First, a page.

Why did you decide to serve with AVODAH this year?
In December 2011, during the fall semester of my senior year in college, I was forced to face “reality.” After constantly being asked various forms of the question “What are you doing next year?” I decided to bulk down and actually figure it out…or at least come up with something I could say in response. At one point I was so overwhelmed with the process that my go-to answer became making up various professions and telling something different to each person who asked. Many people may actually think that I am becoming an astronaut or a professional fortune-cookie writer—I apologize that neither one of these is true, but in my opinion I am doing something way more exciting.
I knew that I wanted to work in some capacity at a non-profit organization, particularly in the Jewish world. I also have always had a strong interest in education and education reform. While perusing Idealist.org, I stumbled upon all these job opportunities that sounded amazing. Then I noticed that they all had something in common—they were all AVODAH placement organizations.
I spent time doing research on AVODAH’s website, talking to Corps members and participating in informational conference calls. AVODAH seemed like it would be a great opportunity to do meaningful work after college. I was excited about the possibility of working at a highly effective non-profit, while living in a communal environment, and engaging in learning opportunities that would help me become an agent for social change. I thought AVODAH would be a great way for me to learn from my peers and help me gain an understanding of what I’d like to do in the future. So in January 2012 I applied to AVODAH, and in May I was thrilled to learn that my placement organization would be Repair the World!
What excited you about serving at Repair the World?
I was super excited (and still am!) about becoming a part of an organization whose mission is something I really value. I have always been proud of my Judaism and interested in service, so it was thrilling to find an organization that seeks to truly connect these two important facets of my life and make them a defining aspect of American Jewish life. I am excited to spread the word about Repair the World and help the organization flourish.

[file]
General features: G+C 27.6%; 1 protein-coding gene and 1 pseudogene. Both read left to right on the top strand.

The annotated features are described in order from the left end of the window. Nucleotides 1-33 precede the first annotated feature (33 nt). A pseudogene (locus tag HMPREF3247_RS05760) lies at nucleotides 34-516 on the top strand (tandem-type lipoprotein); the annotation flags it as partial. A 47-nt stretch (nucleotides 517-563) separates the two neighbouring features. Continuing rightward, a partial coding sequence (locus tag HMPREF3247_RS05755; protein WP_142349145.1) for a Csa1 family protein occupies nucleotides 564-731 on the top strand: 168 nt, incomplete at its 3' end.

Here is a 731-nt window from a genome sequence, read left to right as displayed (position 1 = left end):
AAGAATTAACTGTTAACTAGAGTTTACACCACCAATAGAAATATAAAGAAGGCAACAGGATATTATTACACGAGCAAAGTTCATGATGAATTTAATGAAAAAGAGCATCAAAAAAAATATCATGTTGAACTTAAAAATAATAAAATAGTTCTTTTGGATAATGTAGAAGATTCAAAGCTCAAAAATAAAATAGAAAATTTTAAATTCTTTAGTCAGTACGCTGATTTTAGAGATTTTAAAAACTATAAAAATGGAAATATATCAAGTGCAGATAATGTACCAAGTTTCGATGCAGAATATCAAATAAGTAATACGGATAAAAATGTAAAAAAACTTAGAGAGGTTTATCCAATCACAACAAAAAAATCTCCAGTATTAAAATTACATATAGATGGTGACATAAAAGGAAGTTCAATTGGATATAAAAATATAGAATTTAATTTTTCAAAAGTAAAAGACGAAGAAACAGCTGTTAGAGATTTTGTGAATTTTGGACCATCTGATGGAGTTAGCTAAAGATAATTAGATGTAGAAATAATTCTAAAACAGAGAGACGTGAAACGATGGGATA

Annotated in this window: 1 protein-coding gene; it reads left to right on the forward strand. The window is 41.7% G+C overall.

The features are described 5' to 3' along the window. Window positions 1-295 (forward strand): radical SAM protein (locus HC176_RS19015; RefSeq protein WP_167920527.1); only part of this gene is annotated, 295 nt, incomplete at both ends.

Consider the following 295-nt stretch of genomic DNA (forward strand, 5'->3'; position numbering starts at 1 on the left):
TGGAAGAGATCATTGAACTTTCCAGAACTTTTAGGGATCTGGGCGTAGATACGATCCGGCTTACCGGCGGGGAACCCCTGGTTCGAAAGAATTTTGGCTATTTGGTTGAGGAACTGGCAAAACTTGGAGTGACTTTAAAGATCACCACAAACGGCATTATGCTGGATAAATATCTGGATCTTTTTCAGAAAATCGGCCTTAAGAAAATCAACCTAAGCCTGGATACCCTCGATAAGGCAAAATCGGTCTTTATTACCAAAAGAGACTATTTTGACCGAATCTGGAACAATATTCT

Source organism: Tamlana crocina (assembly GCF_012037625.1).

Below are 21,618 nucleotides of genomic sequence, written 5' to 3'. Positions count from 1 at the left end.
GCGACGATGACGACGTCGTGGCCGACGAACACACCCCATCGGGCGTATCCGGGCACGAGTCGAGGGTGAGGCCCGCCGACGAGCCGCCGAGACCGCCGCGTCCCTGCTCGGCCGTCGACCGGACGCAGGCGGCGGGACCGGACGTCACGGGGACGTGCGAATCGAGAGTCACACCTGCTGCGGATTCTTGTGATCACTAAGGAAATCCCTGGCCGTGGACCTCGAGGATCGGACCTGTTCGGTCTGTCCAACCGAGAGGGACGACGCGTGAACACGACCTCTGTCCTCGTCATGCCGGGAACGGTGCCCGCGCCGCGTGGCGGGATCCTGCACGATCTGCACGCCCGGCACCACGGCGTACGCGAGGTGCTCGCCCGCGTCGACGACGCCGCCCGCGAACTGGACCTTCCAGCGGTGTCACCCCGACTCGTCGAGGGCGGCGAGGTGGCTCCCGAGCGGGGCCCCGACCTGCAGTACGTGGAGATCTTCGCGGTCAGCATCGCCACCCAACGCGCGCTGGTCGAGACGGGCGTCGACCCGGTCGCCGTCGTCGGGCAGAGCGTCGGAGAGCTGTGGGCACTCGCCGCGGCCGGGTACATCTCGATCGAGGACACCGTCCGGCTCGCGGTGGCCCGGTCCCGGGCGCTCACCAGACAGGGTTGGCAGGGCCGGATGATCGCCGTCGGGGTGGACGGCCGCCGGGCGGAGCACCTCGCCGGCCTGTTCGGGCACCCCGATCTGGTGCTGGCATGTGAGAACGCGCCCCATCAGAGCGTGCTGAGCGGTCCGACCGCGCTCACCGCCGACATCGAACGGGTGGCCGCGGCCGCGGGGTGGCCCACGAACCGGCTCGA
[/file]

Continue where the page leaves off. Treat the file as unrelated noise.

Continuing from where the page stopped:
What are you looking forward to this year?
I am looking forward to learning more about structure, and what goes on “behind the scenes” at a non-profit organization. I feel like Repair the World is a great place to do this because it is growing rapidly in terms of outreach, resources and education. I am also looking forward to applying what I learn through AVODAH to my work at Repair the World, whether it be by hearing from my fellow Corps members or learning something during our educational programming.
What would you say to college seniors who might be thinking about doing a year of service post-graduation?
I say if you are able to commit to a year of service, I would definitely encourage you to go for it. A year of service has really put things into perspective for me. I have had the opportunity to learn so much about myself, about social justice, and a wide-spectrum of unique opinions and ideas. And if you cannot dedicate a whole year to doing service, try to become involved in other capacities. Volunteer with your friends on weekends, read up on social inequalities, and attend events with topics related to social justice. You may find something that really grabs your attention!
How do you see this year informing your future career plans?
I think both my experience at Repair the World and AVODAH will help me figure out what I would like to do in my professional career. I hope that I will be fortunate enough to find something that combines all of my interests, and even if I don’t I would like to find out other opportunities to stay involved. I am very excited to grow professionally, expand my interests, and do my part to help with Repair the World’s mission.
Laura Kassen is from Westport, Connecticut. She attended Dickinson College in Carlisle, Pennsylvania, where she was an American Studies major and History minor.